Detroit Lions: 15 greatest draft-day steals of all-time

Darius Slay, Detroit Lions. (Photo by Leon Halip/Getty Images)
Darius Slay, Detroit Lions. (Photo by Leon Halip/Getty Images) /
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Detroit Lions
Detroit Lions. (Photo by Ezra Shaw/Getty Images) /

Wayne Walker seemed to attract greatness all across his sports life. Growing up in Boise, Idaho, he would play little league baseball with Baseball Hall of Fame slugger Harmon Killebrew. While Killebrew had an unbelievable career with the Minnesota Twins, it would be on the gridiron where Walker would make a name for himself.

He would play his college ball at the University of Idaho. His teammate and roommate while in Moscow was none other than Pro Football Hall of Fame guard Jerry Kramer of Green Bay Packers fame. While Walker will never have a bust in Canton, Ohio like Kramer or a plaque in Cooperstown, New York like Killebrew, he was a great player in his own right.

Walker was drafted in the fourth round, No. 45 overall by the Lions in the 1958 NFL Draft. He played all 15 professional seasons with Detroit from 1958 to 1972. Walker served as linebacker and for an eight-year stretch in Detroit (1962-68) as the franchise’s kicker.

Though he was only a 40.5 percent kicker during his time with the Lions, Walker would go on to be a three-time Pro Bowl linebacker with the Lions and a three-time All-Pro. He made his three Pro Bowls consecutively from 1963 to 1965. His All-Pro honors would run from 1964 to 1966 with his 1965 campaign being of the First-Team variety.

While Walker joined on with the Lions after their glory days, he was both a popular and versatile player for Detroit. Though his 40.5 percent conversion rate on field goals is the lowest in NFL history, that did have him in the top-three in Lions history at his retirement. However, he was significantly more accurate on his point-after attempts, converting on 98.3 precent of them.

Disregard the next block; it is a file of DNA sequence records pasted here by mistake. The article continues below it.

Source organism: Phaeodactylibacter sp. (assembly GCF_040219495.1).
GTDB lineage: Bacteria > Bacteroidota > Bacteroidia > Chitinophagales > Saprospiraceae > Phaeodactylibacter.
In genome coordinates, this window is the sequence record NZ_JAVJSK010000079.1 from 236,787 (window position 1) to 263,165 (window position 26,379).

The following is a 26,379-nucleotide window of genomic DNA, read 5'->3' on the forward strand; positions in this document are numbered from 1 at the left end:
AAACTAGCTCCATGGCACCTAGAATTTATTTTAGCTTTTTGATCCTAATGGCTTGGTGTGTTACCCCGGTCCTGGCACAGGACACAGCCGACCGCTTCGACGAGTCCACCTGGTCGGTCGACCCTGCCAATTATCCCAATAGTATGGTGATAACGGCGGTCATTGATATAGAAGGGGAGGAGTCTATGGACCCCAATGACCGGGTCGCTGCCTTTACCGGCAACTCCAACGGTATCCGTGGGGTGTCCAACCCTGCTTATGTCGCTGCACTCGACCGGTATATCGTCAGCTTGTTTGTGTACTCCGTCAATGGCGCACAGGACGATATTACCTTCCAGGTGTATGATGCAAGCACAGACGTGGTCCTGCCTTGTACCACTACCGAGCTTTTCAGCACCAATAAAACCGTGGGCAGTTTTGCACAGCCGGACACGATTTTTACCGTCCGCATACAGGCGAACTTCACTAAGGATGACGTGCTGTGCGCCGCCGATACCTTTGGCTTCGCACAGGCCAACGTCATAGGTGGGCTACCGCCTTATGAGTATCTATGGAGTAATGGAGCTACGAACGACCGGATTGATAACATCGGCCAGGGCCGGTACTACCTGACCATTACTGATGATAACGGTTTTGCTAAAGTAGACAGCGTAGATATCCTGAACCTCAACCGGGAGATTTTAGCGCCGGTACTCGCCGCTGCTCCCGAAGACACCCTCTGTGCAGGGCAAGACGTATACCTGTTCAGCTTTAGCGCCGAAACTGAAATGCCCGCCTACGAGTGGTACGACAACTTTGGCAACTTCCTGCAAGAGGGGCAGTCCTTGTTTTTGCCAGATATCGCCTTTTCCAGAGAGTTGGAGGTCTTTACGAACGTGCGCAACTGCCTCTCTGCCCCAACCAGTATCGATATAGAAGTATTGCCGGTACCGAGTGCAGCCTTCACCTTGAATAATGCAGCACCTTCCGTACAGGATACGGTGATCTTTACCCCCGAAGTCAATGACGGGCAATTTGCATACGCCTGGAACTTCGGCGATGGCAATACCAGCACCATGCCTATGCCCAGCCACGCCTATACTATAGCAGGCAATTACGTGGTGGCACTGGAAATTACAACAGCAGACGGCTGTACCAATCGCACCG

With tackles not being officially recorded until well after he hung up the spikes, we do have several key stats of note that stand out from Walker’s playing career with the Lions. He had 15 fumble recoveries and 14 interceptions in 200 games with the Lions, making 169 starts during that span. He also had 345 career points as a lackluster placekicker.

Walker continued to build a name for himself post-playing career. He would go on to be the sports director for San Francisco’s CBS affiliate station KPIX-TV from 1974 to 1994. Walker would often provide color commentary on San Francisco 49ers broadcasts during this time, occasionally being in the booth to call Oakland Athletics games with none other than Killebrew in the late 1970s.

Overall, Walker’s 15 years in Lions uniform, highlighted by a four-year peak has him firmly on this list as a draft-day steal. Getting a multi-time Pro Bowler that played linebacker and could provide replacement value as a kicker in the fourth round is marked value. Every player ahead of him on this all-time list was more talent, but none got more out of his talent for longer than did Walker.